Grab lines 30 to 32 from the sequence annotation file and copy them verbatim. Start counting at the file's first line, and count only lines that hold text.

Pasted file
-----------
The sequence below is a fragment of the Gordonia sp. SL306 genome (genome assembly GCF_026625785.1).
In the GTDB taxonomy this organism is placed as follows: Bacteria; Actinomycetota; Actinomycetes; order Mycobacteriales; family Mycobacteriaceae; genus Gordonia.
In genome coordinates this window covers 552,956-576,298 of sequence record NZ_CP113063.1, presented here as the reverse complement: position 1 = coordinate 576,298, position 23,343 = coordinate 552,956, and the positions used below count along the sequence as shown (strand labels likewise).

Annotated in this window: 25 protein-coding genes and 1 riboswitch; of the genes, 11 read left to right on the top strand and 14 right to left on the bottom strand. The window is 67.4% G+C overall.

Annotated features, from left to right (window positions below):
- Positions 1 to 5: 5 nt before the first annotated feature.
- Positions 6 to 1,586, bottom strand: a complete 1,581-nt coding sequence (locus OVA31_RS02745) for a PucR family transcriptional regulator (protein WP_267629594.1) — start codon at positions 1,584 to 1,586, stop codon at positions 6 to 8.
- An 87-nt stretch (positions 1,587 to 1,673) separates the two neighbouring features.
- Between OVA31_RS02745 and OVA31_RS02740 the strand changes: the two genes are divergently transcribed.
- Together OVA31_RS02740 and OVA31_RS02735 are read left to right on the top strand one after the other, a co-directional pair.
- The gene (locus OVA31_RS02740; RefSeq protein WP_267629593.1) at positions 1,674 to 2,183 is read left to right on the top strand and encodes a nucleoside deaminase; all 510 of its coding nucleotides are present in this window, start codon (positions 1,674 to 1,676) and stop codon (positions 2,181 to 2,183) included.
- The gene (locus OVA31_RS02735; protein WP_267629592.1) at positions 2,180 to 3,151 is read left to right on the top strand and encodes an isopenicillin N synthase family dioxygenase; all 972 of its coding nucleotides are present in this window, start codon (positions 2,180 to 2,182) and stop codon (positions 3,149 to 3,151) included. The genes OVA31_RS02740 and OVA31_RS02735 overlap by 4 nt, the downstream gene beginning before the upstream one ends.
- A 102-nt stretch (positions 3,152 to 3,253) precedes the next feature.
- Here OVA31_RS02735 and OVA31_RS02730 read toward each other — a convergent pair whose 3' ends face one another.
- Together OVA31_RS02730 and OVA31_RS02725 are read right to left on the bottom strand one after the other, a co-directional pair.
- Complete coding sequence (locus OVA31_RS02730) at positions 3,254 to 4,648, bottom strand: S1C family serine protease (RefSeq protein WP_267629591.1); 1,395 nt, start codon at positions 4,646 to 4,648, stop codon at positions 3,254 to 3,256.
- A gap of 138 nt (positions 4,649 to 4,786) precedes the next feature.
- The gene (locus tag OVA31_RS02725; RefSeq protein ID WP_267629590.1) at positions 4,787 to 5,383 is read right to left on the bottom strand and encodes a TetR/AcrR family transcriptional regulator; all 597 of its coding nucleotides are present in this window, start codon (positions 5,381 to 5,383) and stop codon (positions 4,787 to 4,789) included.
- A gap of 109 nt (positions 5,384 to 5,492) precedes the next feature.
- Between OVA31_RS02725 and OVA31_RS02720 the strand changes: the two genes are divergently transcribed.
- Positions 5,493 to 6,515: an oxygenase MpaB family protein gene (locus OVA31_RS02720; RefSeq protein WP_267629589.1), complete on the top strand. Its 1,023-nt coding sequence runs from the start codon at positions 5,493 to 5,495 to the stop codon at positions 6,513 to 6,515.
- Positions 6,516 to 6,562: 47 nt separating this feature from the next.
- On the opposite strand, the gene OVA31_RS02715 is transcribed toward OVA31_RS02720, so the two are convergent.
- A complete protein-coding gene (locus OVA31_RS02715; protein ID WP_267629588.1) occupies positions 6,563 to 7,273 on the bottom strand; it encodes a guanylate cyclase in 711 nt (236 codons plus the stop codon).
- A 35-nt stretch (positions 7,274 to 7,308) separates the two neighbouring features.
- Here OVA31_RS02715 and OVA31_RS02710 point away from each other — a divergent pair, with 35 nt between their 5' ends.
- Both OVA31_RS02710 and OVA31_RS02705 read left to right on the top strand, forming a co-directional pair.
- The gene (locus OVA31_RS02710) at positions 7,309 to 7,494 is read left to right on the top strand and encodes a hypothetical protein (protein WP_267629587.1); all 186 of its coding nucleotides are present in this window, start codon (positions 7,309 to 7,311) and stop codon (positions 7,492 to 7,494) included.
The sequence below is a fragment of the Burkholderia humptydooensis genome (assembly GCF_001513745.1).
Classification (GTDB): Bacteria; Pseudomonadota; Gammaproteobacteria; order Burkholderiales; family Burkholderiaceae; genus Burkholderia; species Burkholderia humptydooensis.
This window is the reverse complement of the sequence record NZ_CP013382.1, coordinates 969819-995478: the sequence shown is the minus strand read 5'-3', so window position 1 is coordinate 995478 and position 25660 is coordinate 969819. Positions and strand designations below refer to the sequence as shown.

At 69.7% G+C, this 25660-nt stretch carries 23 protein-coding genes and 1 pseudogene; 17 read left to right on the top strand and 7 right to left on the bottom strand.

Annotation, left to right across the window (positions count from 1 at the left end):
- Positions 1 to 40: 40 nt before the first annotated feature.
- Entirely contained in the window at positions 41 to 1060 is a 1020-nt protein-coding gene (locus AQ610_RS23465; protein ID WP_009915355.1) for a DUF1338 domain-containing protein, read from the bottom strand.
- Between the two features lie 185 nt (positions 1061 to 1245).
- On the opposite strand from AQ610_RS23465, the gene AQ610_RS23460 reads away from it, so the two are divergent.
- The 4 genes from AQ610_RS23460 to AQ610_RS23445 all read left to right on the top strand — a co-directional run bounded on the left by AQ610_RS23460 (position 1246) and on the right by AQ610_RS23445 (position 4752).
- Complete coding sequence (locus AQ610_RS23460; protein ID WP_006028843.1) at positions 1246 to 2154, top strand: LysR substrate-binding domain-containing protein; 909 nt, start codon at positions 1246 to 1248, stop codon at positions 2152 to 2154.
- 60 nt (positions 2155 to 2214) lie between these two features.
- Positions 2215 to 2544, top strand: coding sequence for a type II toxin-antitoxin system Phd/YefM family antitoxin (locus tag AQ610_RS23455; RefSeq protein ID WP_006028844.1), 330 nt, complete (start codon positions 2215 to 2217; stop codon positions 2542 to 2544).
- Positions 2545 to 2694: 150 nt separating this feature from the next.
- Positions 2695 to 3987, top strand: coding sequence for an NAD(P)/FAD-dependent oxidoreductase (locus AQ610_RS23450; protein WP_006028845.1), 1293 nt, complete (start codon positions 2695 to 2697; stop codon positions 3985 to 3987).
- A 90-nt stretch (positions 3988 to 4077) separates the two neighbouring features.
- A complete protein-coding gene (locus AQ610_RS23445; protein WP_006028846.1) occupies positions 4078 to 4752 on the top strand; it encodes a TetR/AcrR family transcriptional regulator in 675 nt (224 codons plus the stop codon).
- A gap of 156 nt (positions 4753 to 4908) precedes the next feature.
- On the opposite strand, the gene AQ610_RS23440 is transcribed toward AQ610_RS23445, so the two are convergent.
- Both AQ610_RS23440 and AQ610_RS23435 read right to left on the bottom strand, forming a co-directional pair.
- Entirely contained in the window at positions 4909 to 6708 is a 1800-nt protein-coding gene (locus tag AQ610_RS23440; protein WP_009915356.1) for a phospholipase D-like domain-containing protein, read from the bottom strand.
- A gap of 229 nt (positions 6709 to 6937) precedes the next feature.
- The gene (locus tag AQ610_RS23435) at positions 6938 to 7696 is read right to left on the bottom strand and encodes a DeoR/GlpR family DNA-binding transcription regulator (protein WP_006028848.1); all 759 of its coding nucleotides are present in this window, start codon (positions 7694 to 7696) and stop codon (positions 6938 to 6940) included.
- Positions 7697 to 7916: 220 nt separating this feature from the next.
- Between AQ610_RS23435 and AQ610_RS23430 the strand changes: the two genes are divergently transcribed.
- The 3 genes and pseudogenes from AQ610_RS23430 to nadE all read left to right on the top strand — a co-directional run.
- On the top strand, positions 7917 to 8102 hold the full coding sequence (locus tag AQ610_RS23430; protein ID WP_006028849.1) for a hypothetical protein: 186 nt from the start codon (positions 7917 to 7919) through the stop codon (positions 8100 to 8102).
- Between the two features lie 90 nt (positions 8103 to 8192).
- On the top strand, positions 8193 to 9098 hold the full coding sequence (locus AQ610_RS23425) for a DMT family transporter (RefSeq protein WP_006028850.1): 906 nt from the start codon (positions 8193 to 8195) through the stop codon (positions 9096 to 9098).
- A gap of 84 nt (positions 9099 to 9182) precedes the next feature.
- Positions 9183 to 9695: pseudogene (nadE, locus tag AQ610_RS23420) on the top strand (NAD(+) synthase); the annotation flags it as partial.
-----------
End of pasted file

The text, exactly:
Classification (GTDB): Bacteria; Pseudomonadota; Gammaproteobacteria; order Burkholderiales; family Burkholderiaceae; genus Burkholderia; species Burkholderia humptydooensis.
This window is the reverse complement of the sequence record NZ_CP013382.1, coordinates 969819-995478: the sequence shown is the minus strand read 5'-3', so window position 1 is coordinate 995478 and position 25660 is coordinate 969819. Positions and strand designations below refer to the sequence as shown.

At 69.7% G+C, this 25660-nt stretch carries 23 protein-coding genes and 1 pseudogene; 17 read left to right on the top strand and 7 right to left on the bottom strand.